The Photographic Museum of Humanity launches an online exhibition of Nigerian photography curated by Azu Nwabogu.
All images courtesy of The Photographic Museum of Humanity
The Photographic Museum of Humanity, which launched in 2013 as the first "internet museum" dedicated to contemporary photography, has recently unveiled a new series dedicated to contemporary photography from Nigeria. Curated by LagosPhoto founder Azu Nwabogu, the virtual show offers insight into the work of a group of emerging Nigerian photographers interested in exploring identity, relationships, and cultural representation in modern society.
Nigerian Photography includes work by a group of four visual artists who, according to Nwabogu, represent the younger generation of his country's photography landscape. On display now through July 20th, the exhibition includes Uche Okpa Iroha's photo manipulation series The Plantation Boy, in which the artist digitally inserted himself into key scenes from The Godfather in order to explore representation, identity and media dynamics of race; self-portrait photographer Jenevieve Aken's "super femme fatale" character subverting the patriarchal male gaze in Masked Woman; Ima Mfon's The Nigerian Identity, featuring a uniform series of black-and-white portraits devoid of cultural signifiers to suggest and reject different ideas of what it means to be Nigerian; and Lakin Ogunbanwo's The Human Condition, which makes use of the Lagos cityscape as a means of exploring the dynamics of personal relationships.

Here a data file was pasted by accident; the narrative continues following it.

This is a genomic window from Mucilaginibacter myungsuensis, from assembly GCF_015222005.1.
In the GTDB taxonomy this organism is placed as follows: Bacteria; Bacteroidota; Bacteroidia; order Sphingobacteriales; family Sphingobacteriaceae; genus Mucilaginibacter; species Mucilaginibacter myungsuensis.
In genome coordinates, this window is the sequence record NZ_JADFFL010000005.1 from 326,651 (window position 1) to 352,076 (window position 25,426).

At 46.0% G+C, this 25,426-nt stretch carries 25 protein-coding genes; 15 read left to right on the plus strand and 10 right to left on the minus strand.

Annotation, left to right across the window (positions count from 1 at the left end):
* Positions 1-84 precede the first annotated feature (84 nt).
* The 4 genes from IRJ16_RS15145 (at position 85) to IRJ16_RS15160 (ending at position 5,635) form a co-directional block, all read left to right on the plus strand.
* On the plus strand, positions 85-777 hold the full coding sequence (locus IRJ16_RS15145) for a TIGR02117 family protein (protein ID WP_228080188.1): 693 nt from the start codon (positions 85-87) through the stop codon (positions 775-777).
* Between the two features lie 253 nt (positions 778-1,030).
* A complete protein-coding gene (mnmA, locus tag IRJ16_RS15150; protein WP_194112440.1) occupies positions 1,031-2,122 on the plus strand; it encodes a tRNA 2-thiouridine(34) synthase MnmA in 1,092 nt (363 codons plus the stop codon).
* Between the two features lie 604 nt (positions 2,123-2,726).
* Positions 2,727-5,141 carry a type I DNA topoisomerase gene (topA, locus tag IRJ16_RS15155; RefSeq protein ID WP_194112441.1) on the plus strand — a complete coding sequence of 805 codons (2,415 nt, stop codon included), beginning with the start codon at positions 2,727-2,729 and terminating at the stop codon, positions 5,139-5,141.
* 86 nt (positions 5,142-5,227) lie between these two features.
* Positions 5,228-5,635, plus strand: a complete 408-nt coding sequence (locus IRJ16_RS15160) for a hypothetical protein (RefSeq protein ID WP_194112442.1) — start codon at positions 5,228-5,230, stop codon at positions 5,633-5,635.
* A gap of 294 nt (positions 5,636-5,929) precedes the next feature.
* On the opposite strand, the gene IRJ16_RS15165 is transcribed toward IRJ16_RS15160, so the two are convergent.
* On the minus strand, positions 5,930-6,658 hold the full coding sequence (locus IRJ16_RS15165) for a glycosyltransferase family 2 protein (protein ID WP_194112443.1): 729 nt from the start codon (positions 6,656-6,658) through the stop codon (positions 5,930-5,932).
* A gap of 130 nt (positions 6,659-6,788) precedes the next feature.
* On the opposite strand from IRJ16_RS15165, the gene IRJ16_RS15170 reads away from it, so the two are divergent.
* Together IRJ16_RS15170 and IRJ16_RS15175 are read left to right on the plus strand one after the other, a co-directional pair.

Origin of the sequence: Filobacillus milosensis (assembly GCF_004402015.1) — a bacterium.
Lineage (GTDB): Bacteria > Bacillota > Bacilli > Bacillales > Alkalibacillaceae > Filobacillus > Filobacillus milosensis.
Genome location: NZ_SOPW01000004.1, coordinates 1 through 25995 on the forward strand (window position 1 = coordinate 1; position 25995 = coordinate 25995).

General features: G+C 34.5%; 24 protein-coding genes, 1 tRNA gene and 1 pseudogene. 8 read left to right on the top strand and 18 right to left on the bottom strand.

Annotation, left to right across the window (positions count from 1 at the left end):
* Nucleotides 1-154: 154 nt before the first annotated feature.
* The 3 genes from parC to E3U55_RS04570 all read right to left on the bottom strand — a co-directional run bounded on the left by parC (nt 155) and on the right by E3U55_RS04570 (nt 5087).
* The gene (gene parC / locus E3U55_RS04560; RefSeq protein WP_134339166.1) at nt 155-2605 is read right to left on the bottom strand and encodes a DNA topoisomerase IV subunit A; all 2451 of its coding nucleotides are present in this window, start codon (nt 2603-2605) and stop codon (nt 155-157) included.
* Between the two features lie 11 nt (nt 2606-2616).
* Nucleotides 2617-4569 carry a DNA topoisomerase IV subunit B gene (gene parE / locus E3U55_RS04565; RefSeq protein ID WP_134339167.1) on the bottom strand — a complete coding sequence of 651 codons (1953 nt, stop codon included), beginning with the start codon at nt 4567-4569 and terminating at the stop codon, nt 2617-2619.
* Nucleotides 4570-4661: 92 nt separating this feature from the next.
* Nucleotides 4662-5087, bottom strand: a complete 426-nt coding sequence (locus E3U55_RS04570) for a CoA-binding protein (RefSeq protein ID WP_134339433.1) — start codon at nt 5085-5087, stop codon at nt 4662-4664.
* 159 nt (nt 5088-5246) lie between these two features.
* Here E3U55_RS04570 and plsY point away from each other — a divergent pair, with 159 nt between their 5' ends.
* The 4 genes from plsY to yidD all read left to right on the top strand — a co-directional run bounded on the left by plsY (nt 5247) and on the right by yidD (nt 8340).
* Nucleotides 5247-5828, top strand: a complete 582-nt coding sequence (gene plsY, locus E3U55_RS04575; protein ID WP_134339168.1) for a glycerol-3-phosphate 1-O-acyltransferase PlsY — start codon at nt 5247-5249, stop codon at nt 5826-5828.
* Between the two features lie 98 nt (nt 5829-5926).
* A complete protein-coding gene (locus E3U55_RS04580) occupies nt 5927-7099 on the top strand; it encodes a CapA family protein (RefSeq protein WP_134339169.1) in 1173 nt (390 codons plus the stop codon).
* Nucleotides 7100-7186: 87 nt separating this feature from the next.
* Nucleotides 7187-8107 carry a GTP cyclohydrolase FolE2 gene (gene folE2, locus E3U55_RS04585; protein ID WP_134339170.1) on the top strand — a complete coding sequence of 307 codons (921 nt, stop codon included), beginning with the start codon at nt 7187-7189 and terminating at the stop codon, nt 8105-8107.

Nigerian Photography, curated by Azu Nwabogu, and featuring the work of Uche Okpa Iroha, Jenevieve Aken, Ima Mfon, and Lakin Ogunbanwo, is exhibiting via The Photographic Museum of Humanity until July 20th.